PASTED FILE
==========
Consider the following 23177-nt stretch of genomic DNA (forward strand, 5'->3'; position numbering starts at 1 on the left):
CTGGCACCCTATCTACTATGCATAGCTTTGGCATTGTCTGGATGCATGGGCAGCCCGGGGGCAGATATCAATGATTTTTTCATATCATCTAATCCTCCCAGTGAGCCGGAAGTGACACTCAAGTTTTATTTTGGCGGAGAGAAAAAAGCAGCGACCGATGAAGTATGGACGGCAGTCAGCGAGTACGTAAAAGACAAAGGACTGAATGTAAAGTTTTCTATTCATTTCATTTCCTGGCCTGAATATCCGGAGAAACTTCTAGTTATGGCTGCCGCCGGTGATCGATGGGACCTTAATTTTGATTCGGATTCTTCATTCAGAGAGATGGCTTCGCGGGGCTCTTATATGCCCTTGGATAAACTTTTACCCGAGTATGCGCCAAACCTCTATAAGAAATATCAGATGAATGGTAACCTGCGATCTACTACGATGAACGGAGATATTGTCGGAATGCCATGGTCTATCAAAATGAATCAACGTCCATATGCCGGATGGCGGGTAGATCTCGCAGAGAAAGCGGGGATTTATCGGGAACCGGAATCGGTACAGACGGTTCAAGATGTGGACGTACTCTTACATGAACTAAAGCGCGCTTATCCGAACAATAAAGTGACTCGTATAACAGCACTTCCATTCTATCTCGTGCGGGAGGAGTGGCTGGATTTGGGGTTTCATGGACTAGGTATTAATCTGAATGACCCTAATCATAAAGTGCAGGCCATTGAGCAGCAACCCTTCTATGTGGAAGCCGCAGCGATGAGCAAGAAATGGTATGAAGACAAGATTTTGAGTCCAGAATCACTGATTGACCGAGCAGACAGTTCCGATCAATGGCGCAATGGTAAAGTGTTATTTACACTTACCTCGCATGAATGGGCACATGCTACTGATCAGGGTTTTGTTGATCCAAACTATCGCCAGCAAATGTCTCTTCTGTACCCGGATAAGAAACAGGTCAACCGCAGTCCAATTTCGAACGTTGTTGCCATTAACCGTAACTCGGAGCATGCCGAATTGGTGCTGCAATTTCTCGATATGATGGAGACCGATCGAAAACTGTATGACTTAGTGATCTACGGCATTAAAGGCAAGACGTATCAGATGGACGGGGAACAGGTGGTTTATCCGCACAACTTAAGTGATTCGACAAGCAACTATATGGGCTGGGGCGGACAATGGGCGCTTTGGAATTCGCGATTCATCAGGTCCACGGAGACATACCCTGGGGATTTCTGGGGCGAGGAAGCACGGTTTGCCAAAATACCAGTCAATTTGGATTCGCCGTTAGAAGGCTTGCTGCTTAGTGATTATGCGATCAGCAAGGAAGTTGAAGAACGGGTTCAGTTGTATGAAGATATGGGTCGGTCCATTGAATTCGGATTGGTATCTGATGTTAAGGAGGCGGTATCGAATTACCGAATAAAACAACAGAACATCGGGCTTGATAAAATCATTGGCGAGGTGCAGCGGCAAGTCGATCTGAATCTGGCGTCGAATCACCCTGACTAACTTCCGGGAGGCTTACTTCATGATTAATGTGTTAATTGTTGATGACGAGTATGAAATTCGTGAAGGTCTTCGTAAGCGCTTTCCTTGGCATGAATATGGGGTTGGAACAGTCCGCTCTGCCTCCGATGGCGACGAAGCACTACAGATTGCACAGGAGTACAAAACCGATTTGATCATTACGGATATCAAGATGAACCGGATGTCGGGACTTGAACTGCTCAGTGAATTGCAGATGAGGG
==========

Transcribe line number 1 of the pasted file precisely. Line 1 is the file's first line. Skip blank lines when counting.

Consider the following 23177-nt stretch of genomic DNA (forward strand, 5'->3'; position numbering starts at 1 on the left):